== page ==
Los Fresnos News

More Fruits and Vegetables


We’ve all heard it said over and over, “You really should be eating more fruits and vegetables.” In my case I heard it a lot from my parents and grandparents growing up and now as an adult I hear it from health educators and my doctors. Is consuming fruits and vegetables really that important? Yes, it absolutely is! Now as a Community Health Worker I also help spread this important message and encourage others to consume the recommended amount of fruits and vegetables to maintain good health.

Why Are they so Important?
A diet that is rich in both fruits and vegetables may reduce the risk of some types of cancers and other chronic diseases such as obesity, heart disease and diabetes. Fruits and vegetables also provide essential vitamins, minerals, fiber, and other substance that are important for maintaining good health.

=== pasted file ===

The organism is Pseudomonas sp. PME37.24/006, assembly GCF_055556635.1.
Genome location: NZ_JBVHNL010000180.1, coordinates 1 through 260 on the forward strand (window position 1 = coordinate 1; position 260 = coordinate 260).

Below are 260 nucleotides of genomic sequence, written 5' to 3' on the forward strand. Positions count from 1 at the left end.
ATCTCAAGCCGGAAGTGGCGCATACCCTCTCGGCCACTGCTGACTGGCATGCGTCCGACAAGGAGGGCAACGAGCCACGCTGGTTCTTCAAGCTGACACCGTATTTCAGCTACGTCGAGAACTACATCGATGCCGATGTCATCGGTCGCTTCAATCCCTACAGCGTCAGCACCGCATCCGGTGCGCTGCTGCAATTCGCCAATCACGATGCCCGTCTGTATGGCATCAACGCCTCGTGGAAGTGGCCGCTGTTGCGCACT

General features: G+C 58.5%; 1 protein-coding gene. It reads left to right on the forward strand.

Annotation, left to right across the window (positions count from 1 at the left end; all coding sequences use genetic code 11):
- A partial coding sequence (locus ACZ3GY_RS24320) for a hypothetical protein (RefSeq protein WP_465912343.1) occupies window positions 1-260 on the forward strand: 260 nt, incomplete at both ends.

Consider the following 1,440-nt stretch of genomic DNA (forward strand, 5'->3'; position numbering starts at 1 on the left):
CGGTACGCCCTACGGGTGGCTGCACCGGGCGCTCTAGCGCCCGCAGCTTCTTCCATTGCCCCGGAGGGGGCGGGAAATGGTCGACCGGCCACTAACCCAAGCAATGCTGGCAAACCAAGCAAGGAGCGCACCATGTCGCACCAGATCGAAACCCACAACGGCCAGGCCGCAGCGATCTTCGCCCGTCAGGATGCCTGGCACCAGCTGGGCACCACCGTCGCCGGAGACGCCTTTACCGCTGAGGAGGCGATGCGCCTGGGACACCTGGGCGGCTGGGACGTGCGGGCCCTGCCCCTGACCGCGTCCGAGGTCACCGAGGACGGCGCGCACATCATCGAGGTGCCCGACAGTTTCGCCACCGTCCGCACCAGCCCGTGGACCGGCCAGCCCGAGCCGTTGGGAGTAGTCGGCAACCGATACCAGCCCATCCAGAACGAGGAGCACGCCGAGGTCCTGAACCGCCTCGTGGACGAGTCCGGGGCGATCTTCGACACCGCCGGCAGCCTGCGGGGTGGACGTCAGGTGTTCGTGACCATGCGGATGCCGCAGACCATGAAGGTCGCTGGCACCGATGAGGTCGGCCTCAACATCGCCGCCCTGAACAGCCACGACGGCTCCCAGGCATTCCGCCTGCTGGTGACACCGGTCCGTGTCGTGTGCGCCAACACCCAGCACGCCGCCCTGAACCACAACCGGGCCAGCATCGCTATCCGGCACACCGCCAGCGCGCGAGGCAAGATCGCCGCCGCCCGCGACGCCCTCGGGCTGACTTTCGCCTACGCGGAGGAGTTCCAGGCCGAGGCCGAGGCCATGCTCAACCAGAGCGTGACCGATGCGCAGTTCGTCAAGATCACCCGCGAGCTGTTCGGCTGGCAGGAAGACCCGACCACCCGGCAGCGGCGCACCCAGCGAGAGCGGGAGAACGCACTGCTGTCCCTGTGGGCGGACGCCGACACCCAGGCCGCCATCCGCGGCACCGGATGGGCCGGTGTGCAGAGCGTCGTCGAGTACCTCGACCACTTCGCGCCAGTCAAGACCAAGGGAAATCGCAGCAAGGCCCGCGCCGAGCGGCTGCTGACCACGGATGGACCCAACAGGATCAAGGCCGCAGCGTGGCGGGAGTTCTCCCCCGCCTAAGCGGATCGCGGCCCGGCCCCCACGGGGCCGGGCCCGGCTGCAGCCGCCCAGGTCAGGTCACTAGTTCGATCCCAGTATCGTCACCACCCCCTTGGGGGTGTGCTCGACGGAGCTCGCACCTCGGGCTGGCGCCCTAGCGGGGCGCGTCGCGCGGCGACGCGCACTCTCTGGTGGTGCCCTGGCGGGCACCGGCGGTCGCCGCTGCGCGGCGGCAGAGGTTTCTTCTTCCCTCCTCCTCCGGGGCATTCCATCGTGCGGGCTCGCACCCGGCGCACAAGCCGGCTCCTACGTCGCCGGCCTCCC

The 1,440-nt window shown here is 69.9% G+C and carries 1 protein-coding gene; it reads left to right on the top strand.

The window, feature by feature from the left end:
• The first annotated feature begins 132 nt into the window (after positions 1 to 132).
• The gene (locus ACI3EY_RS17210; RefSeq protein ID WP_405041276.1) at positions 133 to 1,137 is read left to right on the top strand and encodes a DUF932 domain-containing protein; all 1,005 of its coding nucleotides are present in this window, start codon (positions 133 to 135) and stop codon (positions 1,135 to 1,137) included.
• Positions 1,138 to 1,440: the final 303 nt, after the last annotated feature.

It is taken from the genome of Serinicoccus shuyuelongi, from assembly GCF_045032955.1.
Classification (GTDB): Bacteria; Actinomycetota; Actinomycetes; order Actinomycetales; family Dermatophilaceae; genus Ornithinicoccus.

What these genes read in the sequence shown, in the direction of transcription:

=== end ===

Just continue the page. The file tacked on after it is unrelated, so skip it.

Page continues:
Consuming these nutritious low calorie foods helps to provide energy for an active lifestyle which also aids in maintaining a healthy weight. Being free of disease, maintaining a healthy weight and having energy for an active lifestyle is motivation enough for me!

Where do I begin?
Knowing what the daily recommended intake of fruits and vegetables is, as well as what a serving looks like is a great place to get started.

The Center of Disease Control recommends individuals consume 1.5–2.0 cups of fruit and 2–3 cups of vegetables daily to maintain good health. Using the hand and eye method is an easy and effective way to determine what a serving of fruits and vegetables looks like. A serving of fruit is about the size of a fist and a serving size of vegetables is about the size of two cupped hands together.

Let’s Get Started
Researching creative ways to consume the recommended daily intake of both fruits and vegetables is a great way to bring verity to your table. Here are a few ways you can prepare your healthy snacks/meals. Don’t forget to encourage others to join you in your journey to better health!

  • Raw
  • Steamed
  • Baked
  • Boiled
  • Infused in water
  • Smoothies
  • Frozen
  • With light ranch or natural peanut/almond butter
  • Pastas
  • Soups
  • Baked goods
  • Slow cooked

Resource: CDC Center for Disease Control and Prevention

For more information contact Los Fresnos City Hall at 956-233-5768 or Christine De La Rosa, Community Health Worker at 956-312-1406 or email at [email protected]